In a place as busy as the average service center, moving RVs, Busses, and heavy equipment is always risky business. These vehicles are hard to see around, even with mirrors. Because of this, the best policy when driving large vehicles is to avoid any unnecessary movements. When you must back-up or move into a blind spot, prevent accidents by taking the following precautions:
- Check the surrounding area for obstacles before beginning an operation. Walk around and become familiar with the entire area. Remember that materials and equipment are constantly being moved around, so you can’t assume that you “know the territory if you haven’t explored it recently.
- As much as possible, keep other vehicles, materials, equipment, and people out of areas where heavy equipment is operating.
- Make sure your mirrors are properly angled to minimize blind spots. And remember that, even with mirrors, you may not see everything behind you.
- Use your horn to signal that you are about to back-up. Audible alarms must be louder than the surrounding noise levels.
- If you are unable to see behind you, always use a person as a “spotter”. Make sure you can see the “spotter” at all times – stop immediately if the spotter is not in view.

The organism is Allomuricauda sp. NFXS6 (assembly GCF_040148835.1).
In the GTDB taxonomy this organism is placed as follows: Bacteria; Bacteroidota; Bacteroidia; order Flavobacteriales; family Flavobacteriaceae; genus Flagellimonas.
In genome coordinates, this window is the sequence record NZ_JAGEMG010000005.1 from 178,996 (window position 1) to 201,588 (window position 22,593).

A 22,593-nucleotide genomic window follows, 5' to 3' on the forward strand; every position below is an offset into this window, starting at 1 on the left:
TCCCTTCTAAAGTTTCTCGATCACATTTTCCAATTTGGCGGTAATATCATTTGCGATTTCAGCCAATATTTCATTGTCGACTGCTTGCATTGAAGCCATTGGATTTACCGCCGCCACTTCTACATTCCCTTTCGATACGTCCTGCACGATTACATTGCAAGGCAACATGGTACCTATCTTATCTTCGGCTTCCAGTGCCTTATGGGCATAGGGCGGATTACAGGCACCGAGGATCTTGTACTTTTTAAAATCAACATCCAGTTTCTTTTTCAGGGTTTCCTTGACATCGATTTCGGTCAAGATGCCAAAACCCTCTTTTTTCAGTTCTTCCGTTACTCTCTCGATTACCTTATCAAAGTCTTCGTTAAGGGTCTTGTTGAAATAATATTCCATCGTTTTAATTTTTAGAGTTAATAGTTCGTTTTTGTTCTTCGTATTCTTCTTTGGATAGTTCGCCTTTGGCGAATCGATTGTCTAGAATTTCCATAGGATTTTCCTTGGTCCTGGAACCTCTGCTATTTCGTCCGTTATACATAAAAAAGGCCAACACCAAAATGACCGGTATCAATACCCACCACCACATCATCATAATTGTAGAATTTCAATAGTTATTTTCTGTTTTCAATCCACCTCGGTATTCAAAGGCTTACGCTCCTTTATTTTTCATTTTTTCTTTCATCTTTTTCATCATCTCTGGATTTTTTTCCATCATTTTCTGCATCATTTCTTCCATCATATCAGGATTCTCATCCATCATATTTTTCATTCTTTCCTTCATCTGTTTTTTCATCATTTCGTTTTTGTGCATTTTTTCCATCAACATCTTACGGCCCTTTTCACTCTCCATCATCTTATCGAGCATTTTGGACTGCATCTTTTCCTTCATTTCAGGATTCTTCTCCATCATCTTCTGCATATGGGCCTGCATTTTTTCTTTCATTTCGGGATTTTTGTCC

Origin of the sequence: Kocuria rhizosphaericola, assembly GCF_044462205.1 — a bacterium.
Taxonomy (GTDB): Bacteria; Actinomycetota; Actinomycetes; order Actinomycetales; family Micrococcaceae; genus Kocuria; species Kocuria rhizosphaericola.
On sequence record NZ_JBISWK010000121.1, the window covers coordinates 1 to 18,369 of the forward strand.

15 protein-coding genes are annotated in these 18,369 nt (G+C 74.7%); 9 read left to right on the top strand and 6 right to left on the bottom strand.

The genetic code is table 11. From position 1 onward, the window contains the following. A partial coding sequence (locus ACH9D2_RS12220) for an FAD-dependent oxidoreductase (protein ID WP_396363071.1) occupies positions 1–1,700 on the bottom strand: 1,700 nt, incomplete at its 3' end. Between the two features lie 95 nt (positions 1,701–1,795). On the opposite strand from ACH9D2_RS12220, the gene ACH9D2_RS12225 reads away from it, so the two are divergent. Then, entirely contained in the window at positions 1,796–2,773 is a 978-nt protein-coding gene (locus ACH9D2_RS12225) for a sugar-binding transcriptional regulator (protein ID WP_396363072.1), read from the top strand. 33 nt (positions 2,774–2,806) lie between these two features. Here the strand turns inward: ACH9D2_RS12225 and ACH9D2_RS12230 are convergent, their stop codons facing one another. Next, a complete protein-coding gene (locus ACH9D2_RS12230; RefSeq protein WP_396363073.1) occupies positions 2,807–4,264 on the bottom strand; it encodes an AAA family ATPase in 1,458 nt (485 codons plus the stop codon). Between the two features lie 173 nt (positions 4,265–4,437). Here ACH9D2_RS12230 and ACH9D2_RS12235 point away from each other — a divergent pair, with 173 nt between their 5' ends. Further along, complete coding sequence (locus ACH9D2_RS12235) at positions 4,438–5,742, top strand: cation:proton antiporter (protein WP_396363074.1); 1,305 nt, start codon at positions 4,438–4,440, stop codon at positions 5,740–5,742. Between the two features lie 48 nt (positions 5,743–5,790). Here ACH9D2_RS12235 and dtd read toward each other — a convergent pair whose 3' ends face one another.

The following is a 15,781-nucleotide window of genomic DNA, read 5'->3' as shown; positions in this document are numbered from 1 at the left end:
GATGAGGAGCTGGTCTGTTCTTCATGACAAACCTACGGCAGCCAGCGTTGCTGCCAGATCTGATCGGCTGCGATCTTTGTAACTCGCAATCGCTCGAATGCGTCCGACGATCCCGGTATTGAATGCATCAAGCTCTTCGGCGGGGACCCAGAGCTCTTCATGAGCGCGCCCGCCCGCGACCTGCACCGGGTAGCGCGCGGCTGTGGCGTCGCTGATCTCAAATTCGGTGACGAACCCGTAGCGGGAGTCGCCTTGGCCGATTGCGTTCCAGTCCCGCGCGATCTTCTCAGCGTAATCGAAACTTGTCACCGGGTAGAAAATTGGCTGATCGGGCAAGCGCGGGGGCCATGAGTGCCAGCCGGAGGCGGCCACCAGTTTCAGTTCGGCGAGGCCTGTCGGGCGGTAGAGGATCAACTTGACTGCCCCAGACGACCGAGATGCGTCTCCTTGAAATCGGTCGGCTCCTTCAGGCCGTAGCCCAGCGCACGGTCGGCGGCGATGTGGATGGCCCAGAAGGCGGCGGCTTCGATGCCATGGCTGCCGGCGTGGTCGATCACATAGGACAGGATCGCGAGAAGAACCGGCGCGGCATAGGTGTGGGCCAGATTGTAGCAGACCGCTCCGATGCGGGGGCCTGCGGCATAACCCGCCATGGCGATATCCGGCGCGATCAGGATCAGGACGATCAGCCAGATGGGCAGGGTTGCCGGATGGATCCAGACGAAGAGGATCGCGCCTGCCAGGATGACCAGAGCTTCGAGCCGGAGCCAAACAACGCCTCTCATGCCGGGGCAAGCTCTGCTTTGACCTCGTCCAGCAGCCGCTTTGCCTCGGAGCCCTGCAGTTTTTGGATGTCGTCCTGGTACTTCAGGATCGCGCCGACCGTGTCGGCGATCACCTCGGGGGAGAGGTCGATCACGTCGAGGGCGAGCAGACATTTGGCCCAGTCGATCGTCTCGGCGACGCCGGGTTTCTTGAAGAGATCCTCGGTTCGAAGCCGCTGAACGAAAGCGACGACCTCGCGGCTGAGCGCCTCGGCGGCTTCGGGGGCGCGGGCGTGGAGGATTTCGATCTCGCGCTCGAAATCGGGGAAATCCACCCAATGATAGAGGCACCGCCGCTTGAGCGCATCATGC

- Be familiar with the limitations of the equipment you are operating. Use only the equipment you are trained to use and in the method it was intended.
- Never allow ‘hitchhikers’ to ride on equipment while in motion. This includes allowing others to ride in the cab or on the step ladder. Most vehicles and equipment require the operator to wear a seatbelt. The number of employees in a vehicle should not exceed the number of seatbelts.
- When parking equipment, always set the parking brake and chock the tire when on any degree of slope.
It would be great if all workers were looking out for their own safety. But you can’t take it for granted that everyone else in on the lookout. When you are behind the wheel of large vehicles, you have the responsibility to use that power carefully and safely to prevent accidents. The key to staying out of danger is never to assume that the path behind is clear, unless you and your “spotter” can actually see it.